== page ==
Essentially, it’s “only” a matter of finding someone who is willing to spend the time to work on this, any contributions will be very much welcomed. I’ve added a comment to DBZ-911 which describes the steps needed to create a generic implementation of this approach.


#13

I think invalidation of L2 cache will be much easier than the query cache since there is more to the invalidation of query cache.


#14

I don’t think it’s much more difficult. Essentially for the query results cache we just need to obtain the affected entity type and trigger invalidation via the TimestampsCache. So in fact it’s even simpler than invalidating specific 2LC entries.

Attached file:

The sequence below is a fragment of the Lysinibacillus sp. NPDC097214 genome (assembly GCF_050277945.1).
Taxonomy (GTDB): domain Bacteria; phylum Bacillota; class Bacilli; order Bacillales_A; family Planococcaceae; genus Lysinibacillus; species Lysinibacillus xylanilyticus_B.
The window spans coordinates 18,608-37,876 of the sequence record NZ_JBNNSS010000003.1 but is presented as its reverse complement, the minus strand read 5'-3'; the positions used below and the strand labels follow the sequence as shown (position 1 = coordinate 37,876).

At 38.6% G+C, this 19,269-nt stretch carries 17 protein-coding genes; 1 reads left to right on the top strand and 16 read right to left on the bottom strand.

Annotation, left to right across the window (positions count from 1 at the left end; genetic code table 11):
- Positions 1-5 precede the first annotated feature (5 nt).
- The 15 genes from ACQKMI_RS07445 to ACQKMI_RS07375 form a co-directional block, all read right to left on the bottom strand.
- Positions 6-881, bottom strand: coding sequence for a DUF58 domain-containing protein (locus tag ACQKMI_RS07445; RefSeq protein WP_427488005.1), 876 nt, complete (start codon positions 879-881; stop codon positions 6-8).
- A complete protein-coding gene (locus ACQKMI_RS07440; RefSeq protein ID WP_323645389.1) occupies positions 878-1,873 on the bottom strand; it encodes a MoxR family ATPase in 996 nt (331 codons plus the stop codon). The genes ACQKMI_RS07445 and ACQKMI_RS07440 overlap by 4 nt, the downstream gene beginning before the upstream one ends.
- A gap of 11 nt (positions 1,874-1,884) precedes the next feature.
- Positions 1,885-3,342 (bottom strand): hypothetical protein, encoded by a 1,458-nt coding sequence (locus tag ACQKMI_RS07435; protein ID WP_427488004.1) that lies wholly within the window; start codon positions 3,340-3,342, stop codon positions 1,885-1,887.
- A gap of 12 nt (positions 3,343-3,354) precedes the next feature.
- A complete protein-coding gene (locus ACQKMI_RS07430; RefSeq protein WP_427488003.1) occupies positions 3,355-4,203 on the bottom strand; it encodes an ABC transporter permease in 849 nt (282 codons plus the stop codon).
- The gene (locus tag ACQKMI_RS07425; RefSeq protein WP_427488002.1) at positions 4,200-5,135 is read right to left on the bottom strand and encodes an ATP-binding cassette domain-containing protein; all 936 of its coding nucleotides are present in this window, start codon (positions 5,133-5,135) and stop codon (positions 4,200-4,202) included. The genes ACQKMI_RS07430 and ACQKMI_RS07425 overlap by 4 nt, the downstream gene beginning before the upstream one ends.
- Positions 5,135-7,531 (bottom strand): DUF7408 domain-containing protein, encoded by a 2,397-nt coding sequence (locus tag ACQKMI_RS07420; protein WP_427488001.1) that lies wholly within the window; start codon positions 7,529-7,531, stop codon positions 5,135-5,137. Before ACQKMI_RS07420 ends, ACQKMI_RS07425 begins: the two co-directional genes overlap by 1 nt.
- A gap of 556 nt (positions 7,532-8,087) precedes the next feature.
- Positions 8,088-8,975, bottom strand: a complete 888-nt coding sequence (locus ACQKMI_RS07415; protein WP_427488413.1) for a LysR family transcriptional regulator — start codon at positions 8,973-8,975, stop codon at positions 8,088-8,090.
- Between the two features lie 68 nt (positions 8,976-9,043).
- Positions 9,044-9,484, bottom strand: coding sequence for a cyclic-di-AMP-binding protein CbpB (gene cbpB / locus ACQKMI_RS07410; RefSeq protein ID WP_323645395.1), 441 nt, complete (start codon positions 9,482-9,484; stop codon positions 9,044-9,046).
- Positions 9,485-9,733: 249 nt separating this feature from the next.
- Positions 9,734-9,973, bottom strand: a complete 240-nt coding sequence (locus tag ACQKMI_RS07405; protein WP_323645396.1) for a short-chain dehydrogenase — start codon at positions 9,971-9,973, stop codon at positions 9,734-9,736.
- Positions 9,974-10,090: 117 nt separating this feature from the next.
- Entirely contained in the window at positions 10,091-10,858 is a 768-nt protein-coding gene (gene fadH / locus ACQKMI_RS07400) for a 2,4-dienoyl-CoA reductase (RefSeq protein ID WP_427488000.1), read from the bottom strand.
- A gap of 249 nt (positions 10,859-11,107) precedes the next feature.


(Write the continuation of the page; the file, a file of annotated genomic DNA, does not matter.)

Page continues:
Would you perhaps be interested in giving it a try? The sample code from the blog post is here. It could be the starting point for a more generic, ready-made implementation.


#15

Thanks… however due to some other commitments i won’t be able to spend enough time on this. Also, I am part of Hibernate user community and not the developer. I would recommend someone who has a good knowledge of Hibernate code to take this up.


#16

Unfortunately, there are hundreds of issues to be fixed, new features to be implemented, documentation to be updates, answers to be given on the forum, so the Hibernate team is most of the time busy doing all these tasks.

This is an open-source project, so the community should also be interested in making it better, right?